The Cruel King and the Great Hero Review – A Cute Children’s Storybook

    Title: The Cruel King and the Great Hero
    Developer: Nippon Ichi Software
    Release Date: March 15, 2022
    Reviewed On: PS5
    Publisher: NIS America
    Genre: Role-Playing, Adventure

RPGs come in all shapes and sizes, don’t they? From how they present their story to how their mechanics are shaped…there’s always something for everyone. The Cruel King and the Great Hero presents these systems through an adventure that resembles a children’s book but the narrative never really captures the imagination of the player.

The Cruel King and the Great Hero begins with a young child named Yuu, who was raised by the Dragon King and taught the main dangers and hazards of being a great hero. The previous hero was her father, but since his passing, the humans and monsters have been living in peace with each other…or so it seems. However, as you progress through the story, you’ll learn that while the two races have declared “peace,” it doesn’t necessarily translate to “being on good terms.”

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The story presents itself as a children’s storybook, which shows in the cutscenes depicted as book pages flipping over. A female narrator soothingly tells you the misadventures of Yuu and her companions. From a mythical forest to a mysterious fountain, everything in the game is voiced by this narrator. You’ll possibly find that if you focus solely on the main story, the game’s runtime will only last a few hours.

However, that is not to say that the main story is all there is to this adventure. After each Chapter, monsters across the realm will constantly be asking Yuu to help them, whether it’s for a small chore of gathering materials or perhaps defeating a vicious enemy that is blocking the passage of others. And this sort of sidequest system is what brings me to a “delightful” annoyance, which is the amount of backtracking you have to do.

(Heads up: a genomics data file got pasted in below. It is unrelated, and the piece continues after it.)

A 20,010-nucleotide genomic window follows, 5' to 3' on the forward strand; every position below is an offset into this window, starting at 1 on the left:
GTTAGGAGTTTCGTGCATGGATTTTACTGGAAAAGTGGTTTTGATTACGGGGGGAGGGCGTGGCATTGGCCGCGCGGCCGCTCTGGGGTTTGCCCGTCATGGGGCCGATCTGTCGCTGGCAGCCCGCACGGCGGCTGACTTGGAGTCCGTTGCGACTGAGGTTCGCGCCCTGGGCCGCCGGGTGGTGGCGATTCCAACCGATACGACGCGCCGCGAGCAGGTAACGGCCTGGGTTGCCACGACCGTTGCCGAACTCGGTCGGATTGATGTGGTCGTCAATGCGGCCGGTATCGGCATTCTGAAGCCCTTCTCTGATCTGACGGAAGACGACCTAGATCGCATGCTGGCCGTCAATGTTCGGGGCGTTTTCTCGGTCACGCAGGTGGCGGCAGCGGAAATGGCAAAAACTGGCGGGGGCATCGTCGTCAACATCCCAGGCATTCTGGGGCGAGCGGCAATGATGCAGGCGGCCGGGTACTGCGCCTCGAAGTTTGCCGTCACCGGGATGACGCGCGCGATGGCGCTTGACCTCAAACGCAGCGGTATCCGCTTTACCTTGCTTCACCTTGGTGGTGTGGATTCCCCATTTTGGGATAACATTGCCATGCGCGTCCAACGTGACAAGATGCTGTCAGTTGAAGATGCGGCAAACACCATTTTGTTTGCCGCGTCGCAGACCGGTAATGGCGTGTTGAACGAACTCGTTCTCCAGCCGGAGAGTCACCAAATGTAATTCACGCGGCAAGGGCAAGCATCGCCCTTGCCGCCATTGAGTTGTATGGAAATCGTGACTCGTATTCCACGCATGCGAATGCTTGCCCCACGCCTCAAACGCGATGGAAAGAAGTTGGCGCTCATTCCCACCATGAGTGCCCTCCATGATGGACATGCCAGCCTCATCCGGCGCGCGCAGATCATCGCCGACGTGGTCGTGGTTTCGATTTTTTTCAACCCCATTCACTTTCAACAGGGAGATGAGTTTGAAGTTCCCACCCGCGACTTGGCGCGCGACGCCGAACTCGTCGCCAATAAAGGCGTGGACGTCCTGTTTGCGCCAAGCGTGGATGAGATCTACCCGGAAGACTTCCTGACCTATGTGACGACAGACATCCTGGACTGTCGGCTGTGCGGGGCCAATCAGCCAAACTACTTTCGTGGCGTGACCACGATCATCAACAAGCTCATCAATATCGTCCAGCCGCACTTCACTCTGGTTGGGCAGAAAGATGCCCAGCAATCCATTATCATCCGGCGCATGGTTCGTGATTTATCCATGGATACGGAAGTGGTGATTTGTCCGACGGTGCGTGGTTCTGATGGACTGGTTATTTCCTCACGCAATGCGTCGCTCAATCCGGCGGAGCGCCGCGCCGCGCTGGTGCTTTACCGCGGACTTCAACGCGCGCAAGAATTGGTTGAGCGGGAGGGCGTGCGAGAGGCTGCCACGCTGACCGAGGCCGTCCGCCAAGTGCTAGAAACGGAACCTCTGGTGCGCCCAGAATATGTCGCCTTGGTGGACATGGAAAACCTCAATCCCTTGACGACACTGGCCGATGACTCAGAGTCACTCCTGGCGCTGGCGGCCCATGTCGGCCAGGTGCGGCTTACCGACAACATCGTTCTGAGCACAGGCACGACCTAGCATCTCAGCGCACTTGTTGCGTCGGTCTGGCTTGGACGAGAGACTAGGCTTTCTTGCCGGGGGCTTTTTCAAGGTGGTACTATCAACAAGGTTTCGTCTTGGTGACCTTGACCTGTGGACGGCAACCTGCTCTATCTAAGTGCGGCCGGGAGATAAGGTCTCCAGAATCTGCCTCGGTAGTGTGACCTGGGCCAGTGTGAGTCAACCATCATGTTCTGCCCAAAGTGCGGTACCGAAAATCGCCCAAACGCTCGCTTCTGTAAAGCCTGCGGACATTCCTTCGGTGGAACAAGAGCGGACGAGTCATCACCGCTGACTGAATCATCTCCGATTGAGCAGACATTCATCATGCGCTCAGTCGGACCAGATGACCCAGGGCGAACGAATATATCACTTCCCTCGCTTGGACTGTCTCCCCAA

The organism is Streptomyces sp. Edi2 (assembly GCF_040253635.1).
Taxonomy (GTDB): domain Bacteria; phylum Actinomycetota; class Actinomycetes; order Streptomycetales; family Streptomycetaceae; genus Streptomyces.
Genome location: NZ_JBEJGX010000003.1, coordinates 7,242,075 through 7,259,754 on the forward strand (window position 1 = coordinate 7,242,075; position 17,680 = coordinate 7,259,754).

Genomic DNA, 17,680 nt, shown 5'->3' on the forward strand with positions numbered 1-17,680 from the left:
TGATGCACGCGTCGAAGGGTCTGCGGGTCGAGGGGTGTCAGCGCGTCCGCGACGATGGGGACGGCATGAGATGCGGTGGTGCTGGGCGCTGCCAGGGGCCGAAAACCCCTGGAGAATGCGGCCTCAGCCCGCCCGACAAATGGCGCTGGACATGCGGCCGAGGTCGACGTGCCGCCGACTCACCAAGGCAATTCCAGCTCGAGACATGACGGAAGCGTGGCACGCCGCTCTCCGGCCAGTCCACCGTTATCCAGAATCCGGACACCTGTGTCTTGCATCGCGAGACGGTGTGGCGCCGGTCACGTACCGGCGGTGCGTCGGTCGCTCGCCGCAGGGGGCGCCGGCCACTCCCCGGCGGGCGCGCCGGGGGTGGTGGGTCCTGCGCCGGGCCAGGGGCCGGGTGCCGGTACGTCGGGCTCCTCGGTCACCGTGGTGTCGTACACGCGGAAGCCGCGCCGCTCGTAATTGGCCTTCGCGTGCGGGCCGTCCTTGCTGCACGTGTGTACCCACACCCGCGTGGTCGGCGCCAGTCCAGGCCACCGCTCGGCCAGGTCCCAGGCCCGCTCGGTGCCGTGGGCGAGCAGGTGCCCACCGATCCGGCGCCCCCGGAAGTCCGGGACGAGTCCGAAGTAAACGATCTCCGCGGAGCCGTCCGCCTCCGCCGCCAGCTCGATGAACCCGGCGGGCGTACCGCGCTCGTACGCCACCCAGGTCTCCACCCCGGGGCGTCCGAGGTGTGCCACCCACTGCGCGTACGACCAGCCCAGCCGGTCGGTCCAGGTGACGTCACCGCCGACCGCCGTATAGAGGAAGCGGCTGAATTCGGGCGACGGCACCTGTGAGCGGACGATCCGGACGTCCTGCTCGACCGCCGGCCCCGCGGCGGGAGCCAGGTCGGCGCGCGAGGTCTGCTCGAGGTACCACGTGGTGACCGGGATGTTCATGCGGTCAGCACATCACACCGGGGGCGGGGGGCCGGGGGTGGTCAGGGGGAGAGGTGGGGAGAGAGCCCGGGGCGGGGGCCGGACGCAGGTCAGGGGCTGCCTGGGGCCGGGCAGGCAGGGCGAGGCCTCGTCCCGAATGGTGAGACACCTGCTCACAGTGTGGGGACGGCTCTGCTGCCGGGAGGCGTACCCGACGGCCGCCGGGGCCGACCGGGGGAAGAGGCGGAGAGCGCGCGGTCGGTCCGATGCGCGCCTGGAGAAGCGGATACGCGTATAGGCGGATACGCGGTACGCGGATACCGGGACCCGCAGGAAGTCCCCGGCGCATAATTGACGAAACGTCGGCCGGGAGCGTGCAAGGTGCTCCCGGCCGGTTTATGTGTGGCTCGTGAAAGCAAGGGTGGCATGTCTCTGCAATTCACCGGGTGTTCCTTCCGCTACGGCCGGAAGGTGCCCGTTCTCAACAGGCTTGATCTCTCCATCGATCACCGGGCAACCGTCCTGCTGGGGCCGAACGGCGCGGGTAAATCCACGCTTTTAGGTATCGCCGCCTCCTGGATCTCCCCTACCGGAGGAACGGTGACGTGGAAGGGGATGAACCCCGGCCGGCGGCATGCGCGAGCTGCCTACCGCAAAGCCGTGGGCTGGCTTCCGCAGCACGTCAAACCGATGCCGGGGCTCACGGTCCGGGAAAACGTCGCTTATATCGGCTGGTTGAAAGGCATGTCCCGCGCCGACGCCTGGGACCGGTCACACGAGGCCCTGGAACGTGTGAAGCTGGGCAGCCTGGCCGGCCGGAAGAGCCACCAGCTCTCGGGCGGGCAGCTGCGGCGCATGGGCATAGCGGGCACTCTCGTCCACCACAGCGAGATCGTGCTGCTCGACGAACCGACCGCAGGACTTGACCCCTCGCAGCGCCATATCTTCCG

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Yuu doesn’t dash. Or rather, she does, but that is only if your level is higher than that area’s average level. Until then, you’re stuck with a relatively slow walking speed, which weighs on the pacing, especially in areas that are very long horizontally and take 3 to 4 enemy encounters to go the next section. You can mitigate the encounters somewhat by using an item, but by doing so, you’re risking not getting enough EXP, so…pick your poison, I guess.

Speaking of combat, however, it’s your bog-standard turn-based battle system that sort of reminds me closely of the mechanics you see from the Mario and Luigi series. The faster your speed, the earlier you’ll attack, the more defense, the less damage you take, yadda yadda, all that standard stuff. Nothing particularly crazy. For each chapter, you’ll have additional party members, each with their own unique skills that may or may not help you in battle.

Now let’s talk about localization. I’m going to brush this off as a thing that may be fixed in a later patch, but during my time with the game, I’ve encountered various moments where the text doesn’t line break properly and almost goes off the bounds of the screen. Further, the localization also felt very “dry” and “literal” in some places, lacking the punch you would expect from certain games.

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The Cruel King and the Great Hero is a cute RPG, I can’t deny that, but it, unfortunately, doesn’t fully invest in any of its features. The combat is tacted on, the story is predictable, and missions feel like unnecessary padding. Still, the charm is there with a more laid-back narrative than your thrilling style RPG. If you’re someone that just wants to wind off and take a break from stories that make you grip your head in fear and confusion, then perhaps this game is for you.

A review copy of the title was provided by the publisher for review purposes

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